The detention was so long, that we had concluded we were to remain there; but finally the shrill signal "All Aboard!" was given and on we went at a furious speed.  The regiment was divided into two batalions, in separate trains.  The first batalion proceeded some distance in advance of the second--both engineers having orders to make the next stopping place in ten minutes, in order to switch off, and let the passenger train pass, as there is but one track; and in order to arrive at the proper time, we had to run at the rate of forty miles an hour.  I was seated in the rear car with the staff officers.  When near Washington station, about six miles north of Baltimore, a sudden and tremendous crash was heard, accompanied with a frightful jolt of the cars, stopping the cars with a shock.  There was a general picking up of one's self, followed by a stampede for the door.  Immediately after I had stepped from the car, there was a general cry for a surgeon, and hastening forward to the engine, I found two men most shockingly mangled and torn to pieces.  One was already dead, and the other was just expiring.  The engineer had his ankle joint badly injured, and a soldier had his thigh bone fractured.  A car was immediately fitted up for hospital purposes, and the reflector from the passenger engine procured for lighting the car.  The engineer had leaped from the car when he saw a collision was inevitable, and without attempting to stop the engine or signalling for down breaks.  His foot was so badly crushed that immediate amputation became necessary.

After various delays in clearing away the wreck, we arrived in Washington on the following Sunday afternoon; and were marched two miles east of the city on the Bladensburg road, where we encamped.  There we were comfortably situated under the circumstances.  The nights were clear and cold, and especially from three o'clock till sunrise.  There were heavy frosts every morning; and the tents gleamed and sparkled in the first rays of the rising sun like thousands of diamonds, radiating their scintillating sparks and hues in the most brilliant beauty.

The 61st Regiment, P. V., under Colonel Hayes, was encamped near us.  We heard but little of what is transpiring in military circles.  It is utterly impossible to approximate the number of troops in the vicinity of the Capital.  The whole region of country around is thickly studded with the tents peopled by the soldiers.

Traveling through Washington in military dress is attended with many inconveniences unless the traveller has the proper passports, the Provost Marshall is anxiously solicitous to know the business of every man in military attire when absent from camp.  I have not as yet come in collision with his excellency, Provost Marshall, Gen'l Porter, as I have not yet been outside the line of our camping ground since we pitched our tents.  The soldiers here are very much chagrinned at the strictness of the military regulations.  Many desire to visit the city, but their desires are generally frustrated.  This is undoubtedly beneficial to them, as it prevents them from idling away their time in profligacy and drunkenness.  In consequence we have generally an empty guard house, which was quite the reverse when at Camp Curtin.  But I must cease, and pack for a march, as a messenger has just arrived with orders.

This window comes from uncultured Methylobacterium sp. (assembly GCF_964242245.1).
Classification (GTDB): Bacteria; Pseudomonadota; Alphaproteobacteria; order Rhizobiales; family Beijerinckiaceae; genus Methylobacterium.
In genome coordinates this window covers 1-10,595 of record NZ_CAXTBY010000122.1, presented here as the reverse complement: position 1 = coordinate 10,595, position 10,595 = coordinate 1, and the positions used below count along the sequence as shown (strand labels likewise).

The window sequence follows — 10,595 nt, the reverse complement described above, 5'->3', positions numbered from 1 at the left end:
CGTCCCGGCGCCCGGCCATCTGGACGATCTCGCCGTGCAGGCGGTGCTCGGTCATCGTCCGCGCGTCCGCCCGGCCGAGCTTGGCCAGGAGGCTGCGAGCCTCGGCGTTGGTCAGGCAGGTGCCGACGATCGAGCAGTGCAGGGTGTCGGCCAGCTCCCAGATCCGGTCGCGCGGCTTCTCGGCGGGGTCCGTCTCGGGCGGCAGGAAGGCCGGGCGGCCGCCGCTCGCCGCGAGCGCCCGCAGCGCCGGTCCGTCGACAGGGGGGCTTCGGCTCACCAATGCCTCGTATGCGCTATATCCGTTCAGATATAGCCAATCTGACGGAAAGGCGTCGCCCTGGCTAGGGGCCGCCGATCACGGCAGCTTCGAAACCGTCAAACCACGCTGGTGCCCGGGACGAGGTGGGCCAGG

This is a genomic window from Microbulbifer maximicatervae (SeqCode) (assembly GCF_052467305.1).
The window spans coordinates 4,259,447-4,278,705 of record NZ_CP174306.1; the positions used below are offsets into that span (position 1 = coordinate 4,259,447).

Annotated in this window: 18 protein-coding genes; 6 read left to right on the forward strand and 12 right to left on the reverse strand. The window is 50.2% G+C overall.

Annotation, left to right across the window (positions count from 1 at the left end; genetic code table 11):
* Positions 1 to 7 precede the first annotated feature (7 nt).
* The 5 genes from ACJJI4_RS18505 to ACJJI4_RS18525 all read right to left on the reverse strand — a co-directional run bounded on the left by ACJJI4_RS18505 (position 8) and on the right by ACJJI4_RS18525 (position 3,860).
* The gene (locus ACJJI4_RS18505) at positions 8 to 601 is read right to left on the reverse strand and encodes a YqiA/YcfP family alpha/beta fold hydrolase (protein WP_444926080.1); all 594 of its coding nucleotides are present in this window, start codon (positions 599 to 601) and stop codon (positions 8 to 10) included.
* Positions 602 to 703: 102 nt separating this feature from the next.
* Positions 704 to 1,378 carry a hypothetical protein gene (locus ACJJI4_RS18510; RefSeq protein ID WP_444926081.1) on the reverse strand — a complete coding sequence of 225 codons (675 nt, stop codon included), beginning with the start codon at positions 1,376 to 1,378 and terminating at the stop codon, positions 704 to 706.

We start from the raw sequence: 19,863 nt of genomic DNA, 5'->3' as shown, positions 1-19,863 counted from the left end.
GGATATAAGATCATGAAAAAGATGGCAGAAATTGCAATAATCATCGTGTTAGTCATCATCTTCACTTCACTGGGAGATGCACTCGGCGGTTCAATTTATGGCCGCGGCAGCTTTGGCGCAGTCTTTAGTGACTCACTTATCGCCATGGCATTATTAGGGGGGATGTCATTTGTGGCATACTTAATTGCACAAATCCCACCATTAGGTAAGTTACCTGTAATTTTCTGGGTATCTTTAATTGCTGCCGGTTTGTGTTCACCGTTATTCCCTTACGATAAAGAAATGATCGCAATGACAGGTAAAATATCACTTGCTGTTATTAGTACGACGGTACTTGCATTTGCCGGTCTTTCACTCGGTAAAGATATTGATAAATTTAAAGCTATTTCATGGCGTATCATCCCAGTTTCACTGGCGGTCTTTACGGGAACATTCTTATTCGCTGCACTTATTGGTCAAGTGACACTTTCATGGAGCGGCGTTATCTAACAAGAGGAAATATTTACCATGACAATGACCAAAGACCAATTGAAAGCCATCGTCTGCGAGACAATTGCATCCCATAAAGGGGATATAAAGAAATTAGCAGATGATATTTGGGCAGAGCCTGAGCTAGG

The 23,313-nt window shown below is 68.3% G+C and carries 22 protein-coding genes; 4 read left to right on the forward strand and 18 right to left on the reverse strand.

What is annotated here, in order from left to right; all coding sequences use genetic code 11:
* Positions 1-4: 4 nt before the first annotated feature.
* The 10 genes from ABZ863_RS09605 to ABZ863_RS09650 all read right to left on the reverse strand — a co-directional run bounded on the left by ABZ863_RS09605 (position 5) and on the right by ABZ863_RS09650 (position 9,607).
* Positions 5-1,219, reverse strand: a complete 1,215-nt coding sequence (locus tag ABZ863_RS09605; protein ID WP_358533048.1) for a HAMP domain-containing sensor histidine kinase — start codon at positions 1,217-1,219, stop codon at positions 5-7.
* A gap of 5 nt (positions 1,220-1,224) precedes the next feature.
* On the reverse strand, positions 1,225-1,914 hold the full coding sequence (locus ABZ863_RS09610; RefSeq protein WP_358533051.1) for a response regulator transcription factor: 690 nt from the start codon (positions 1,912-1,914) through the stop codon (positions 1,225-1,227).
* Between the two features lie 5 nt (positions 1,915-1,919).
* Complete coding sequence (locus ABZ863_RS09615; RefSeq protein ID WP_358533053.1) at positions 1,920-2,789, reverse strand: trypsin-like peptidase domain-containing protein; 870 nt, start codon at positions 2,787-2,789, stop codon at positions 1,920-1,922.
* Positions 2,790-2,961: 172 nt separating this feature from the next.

Well, after a dreary march here we are, and I must resume anew.  On the 25th ult., with wind blowing fiercely and rain pelting pitilessly we marched to a point about one mile and half from the Chain Bridge on the sacred soil of the Old Dominion.  It was 9 o'clock in the evening, after we reached the point assigned for our encampment.  After the Regiment had descended a steep hill the baggage train followed.  The night was as dark as Pluto's regions, and very stormy.   In descending a steep hill, several of the front wagons capsized directly in the deep cut road, so that the rest could not advance.  So the regiment, having crossed a noisy, deep brook, and ascended a steep hill, was compelled to quarter on the soaking bosom of Old Mother Earth all night.  Our clothes were saturated with rain, stockings wet from fording the stream; and as we were the advance regiment, and near the enemy's pickets to crown our uncomfortable positions, we were not permitted to have camp fires to dry our clothes.  I tied my horse to a tree, and laid all night on the ground.  Contrary to expectation, I arose next morning, without feeling any inconvenience from the exposure.  We succeeded in getting our camp equipage, and put up our tents.

On Saturday, we were ordered to take the field to relieve the pickets, who reported a difficulty with the enemy; but when we arrived, the rebels had retired.  We then returned, and striking tents, marched several miles, near Bailey's Cross Roads and Falls Church, where we are now encamped, in a young orchard belonging to an officer now in the secesh army.  His residence is the head quarters of General Hancock, formerly from Penna., to whose brigade we are attached.

The whole appearance of Virginia is most deplorable.  Desolation, ruin and devastation of the worst description have made the whole county barren.  With her children arrayed against each other, with her wealth scattered, her resources beggared, her future will be most terrible.  Notwithstanding the thorough discipline of the army, and the stern, rigid rules enforced, wherever it goes, the footsteps of dreaded war leave their imprint.  Half a century will not efface the landmarks made here.

But I must conclude.  I will write to you again, upon the first favorable opportunity.

Your friend,
J. F. Huber
Ass't Surgeon, 49th Regt., P. V. R. C.


1 comment:

  1. I have to give a lot of credit to surgeons - or any doctor for that matter - who practiced during those times. Having to treat as many as they did amidst the chaos and with the limited equipment available is no easy task.